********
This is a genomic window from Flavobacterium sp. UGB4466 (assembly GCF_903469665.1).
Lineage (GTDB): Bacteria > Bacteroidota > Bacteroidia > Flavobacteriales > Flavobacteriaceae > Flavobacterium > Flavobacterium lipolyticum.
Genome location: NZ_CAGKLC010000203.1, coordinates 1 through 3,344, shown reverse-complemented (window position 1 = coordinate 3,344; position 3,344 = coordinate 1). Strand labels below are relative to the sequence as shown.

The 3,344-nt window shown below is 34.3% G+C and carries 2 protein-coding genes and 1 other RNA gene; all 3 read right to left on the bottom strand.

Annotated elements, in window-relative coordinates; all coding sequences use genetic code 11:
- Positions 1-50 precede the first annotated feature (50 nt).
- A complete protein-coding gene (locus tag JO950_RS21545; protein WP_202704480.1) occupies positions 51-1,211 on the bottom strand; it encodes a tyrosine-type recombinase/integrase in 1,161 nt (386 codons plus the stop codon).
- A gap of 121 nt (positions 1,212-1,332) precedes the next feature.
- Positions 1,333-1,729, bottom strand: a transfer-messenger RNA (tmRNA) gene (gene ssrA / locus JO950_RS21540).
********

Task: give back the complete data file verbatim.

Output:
This is a genomic window from Flavobacterium sp. UGB4466 (assembly GCF_903469665.1).
Lineage (GTDB): Bacteria > Bacteroidota > Bacteroidia > Flavobacteriales > Flavobacteriaceae > Flavobacterium > Flavobacterium lipolyticum.
Genome location: NZ_CAGKLC010000203.1, coordinates 1 through 3,344, shown reverse-complemented (window position 1 = coordinate 3,344; position 3,344 = coordinate 1). Strand labels below are relative to the sequence as shown.

The 3,344-nt window shown below is 34.3% G+C and carries 2 protein-coding genes and 1 other RNA gene; all 3 read right to left on the bottom strand.

Annotated elements, in window-relative coordinates; all coding sequences use genetic code 11:
- Positions 1-50 precede the first annotated feature (50 nt).
- A complete protein-coding gene (locus tag JO950_RS21545; protein WP_202704480.1) occupies positions 51-1,211 on the bottom strand; it encodes a tyrosine-type recombinase/integrase in 1,161 nt (386 codons plus the stop codon).
- A gap of 121 nt (positions 1,212-1,332) precedes the next feature.
- Positions 1,333-1,729, bottom strand: a transfer-messenger RNA (tmRNA) gene (gene ssrA / locus JO950_RS21540).